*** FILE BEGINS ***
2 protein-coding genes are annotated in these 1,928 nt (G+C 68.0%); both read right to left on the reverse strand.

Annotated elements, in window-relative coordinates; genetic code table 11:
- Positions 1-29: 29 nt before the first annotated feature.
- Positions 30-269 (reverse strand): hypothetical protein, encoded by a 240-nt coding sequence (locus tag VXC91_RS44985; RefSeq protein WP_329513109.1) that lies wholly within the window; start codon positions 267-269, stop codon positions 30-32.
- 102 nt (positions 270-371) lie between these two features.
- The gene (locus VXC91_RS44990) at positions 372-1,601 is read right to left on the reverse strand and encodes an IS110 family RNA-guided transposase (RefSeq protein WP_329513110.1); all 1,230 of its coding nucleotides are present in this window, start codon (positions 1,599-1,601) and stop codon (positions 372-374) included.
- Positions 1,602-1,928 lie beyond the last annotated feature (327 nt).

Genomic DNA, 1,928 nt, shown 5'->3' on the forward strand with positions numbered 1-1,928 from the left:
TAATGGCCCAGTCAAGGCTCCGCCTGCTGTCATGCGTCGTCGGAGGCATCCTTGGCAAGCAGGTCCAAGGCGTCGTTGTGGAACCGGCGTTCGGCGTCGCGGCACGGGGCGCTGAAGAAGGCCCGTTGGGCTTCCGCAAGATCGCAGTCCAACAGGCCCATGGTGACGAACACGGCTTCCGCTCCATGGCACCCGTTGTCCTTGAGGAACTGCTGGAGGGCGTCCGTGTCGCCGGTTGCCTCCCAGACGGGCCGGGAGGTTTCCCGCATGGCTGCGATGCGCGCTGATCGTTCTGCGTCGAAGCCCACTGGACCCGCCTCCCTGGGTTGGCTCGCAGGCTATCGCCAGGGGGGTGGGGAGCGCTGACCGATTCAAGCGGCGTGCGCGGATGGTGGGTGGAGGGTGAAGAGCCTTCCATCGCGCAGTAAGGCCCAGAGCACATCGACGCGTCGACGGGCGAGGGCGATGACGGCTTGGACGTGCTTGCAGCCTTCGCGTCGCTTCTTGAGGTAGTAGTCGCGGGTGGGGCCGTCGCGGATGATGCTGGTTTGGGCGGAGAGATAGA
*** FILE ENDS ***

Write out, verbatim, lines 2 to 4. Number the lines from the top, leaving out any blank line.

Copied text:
Annotated elements, in window-relative coordinates; genetic code table 11:
- Positions 1-29: 29 nt before the first annotated feature.
- Positions 30-269 (reverse strand): hypothetical protein, encoded by a 240-nt coding sequence (locus tag VXC91_RS44985; RefSeq protein WP_329513109.1) that lies wholly within the window; start codon positions 267-269, stop codon positions 30-32.